Last Wednesday, Captain Jay Baker of the Cherokee Sheriff’s department in Cherokee County, Georgia, stood in front of reporters to explain why Robert Aaron Long had killed eight people — six of them Asian women. “He was pretty much fed up,” Baker said, “and kind of at [the] end of his rope, and yesterday was a really bad day for him and this is what he did.”
Really. Bad. Day.
Given the fact that Baker himself once released racist anti-Asian merch, his implicit sympathizing with a mass murderer wasn’t even off-brand. Still, you don’t have to be that blatant of a racist to have your first instinct be to defend Whiteness no matter how heinous one acts. Chalking Long’s actions up to a “bad day” was violence by another name — a reminder that only White men are allowed to have bad days, while the rest of us are left to survive the consequences.
Marginalized people exist in an endless time loop of bad days. White supremacy is just a series of things we have to overcome in perpetuity. And yet, living our lives in any way that reflects the days we’ve experienced puts our lives in danger.
Meanwhile, White men who shoot up schools, shoot innocent women, kneel on unarmed Black men’s necks until they stop breathing, and sack federal buildings in hopes of usurping power are given a seemingly infinite supply of bad days.
Entire criminal justice systems are built upon a belief that Black and Brown men are inherently too violent to experience bad days peacefully. Black women suffer from adultification biases and deadly stereotypes of “angry Black women” that rob them of adequate health care and fair treatment in classrooms and leads to their mistreatment from law enforcement. “Bad days” betray our stereotype-based expectations of how Asian women are supposed to act, resulting in often-violent backlash. Meanwhile, White men who shoot up schools, shoot innocent women, kneel on unarmed Black men’s necks until they stop breathing, and sack federal buildings in hopes of usurping power are given a seemingly infinite supply of bad days.
I’ve spent a lot of this week thinking about those of us who died because they had bad days. Sandra Bland had a bad day because she was pulled over by a cop. Michael Brown had a bad day because he was accosted by a cop on his way to see his grandmother. Trayvon Martin had a bad day because a man with a vendetta against Black boys followed him around one night. Breonna Taylor had a bad day because she was in an apartment targeted by police.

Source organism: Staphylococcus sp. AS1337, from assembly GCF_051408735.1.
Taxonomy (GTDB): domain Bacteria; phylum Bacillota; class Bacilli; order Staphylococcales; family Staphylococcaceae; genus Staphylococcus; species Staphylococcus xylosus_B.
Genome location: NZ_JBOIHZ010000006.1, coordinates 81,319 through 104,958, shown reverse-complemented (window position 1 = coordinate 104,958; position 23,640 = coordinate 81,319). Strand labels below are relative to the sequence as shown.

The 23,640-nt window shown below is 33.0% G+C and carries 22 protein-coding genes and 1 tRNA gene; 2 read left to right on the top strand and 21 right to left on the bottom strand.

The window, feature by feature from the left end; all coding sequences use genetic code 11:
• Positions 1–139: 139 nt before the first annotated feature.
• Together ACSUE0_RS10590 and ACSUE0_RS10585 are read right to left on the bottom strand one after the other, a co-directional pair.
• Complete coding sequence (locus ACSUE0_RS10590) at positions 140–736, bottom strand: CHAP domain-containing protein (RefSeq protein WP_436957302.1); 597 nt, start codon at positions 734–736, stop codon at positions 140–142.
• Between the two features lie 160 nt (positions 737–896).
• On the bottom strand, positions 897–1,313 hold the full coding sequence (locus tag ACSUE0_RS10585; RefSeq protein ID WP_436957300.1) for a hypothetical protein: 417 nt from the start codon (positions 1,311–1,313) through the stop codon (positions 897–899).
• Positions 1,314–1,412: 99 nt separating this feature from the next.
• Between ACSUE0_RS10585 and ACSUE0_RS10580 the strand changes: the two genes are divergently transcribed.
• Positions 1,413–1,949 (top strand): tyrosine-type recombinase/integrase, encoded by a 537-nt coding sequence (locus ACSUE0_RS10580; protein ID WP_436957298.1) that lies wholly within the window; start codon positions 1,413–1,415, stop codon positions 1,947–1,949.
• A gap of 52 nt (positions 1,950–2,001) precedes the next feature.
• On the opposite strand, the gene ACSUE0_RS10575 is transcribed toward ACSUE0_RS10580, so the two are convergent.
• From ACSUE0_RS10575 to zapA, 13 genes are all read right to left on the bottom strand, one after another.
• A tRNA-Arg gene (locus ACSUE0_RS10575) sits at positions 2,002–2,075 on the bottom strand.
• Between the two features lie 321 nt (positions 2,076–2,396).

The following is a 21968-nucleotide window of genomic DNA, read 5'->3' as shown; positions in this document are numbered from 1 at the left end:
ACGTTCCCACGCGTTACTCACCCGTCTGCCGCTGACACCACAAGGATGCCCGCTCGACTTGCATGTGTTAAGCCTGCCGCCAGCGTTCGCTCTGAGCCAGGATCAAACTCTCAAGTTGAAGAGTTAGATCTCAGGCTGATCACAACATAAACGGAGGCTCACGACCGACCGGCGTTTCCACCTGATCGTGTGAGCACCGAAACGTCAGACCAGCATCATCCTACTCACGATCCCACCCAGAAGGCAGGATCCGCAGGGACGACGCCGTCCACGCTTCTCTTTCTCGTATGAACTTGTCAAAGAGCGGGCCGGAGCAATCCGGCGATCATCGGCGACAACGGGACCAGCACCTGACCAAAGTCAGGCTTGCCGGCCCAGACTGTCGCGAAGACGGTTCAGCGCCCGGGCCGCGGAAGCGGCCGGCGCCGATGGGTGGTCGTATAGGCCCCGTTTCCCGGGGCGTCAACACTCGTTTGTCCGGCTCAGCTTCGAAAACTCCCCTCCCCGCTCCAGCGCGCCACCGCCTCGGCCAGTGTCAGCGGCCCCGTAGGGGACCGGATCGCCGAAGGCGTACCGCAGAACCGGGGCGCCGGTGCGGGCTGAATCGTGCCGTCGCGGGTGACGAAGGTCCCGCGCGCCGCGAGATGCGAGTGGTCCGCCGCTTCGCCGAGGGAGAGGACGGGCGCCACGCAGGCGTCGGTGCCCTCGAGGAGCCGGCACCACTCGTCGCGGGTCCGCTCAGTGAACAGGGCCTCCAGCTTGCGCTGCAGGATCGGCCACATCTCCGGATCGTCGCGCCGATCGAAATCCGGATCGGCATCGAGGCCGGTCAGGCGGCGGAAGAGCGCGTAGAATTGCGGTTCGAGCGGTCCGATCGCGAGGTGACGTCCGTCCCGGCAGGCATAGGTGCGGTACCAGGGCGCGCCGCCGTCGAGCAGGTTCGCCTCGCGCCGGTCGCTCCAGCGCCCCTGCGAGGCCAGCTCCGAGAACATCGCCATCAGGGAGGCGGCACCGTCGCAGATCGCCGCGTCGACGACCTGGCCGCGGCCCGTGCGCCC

As if that’s not enough, our so-called bad days from our past indict us after we’re killed. The times we shoplifted or smoked weed before it was legal or did the wrong thing in school get re-excavated as justification for our murders. Remember: Mike Brown was no angel, right?
You know who also had bad days? Soon Chung Park, Hyun Jung Grant, Suncha Kim, Yong Ae Yue, Delaina Ashley Yaun, Paul Andre Michels, Xiaojie Tan and Daoyou Feng. These are the victims of a White man’s bad day because a White man’s bad day is never victimless. A White man’s bad day is terror.
A White man’s bad day is also a myth.
Part of what drives these men to be their most destructive selves is the myth of their oppression. Whole genres of entertainment (see: Joker) and political punditry (see: “economic anxiety”) are based on the myth that White men are the victims of societal injustice, and that these imaginary slights have led them on their paths of violence. This is how we excuse racial terror. Just two months ago an entire insurrection almost toppled this country because of the urban legend that White people are somehow being slighted by a country whose rules they’ve written and whose spoils they’ve enjoyed. And yet, even as a White man is being excused for the “mistake” of mass murder, a 31-year-old White man was arrested with an arsenal of deadly weapons outside of Kamala Harris’ vice presidential home. Two bad days in a row, I guess.
We don’t get excuses. We don’t get the benefits of letting our guards down enough to show the world what it has done to us — not without our lives being at risk. Instead, we duck and guard and do as much as we can to protect ourselves. Because tomorrow is a new day. And another chance for a White man to have a bad one.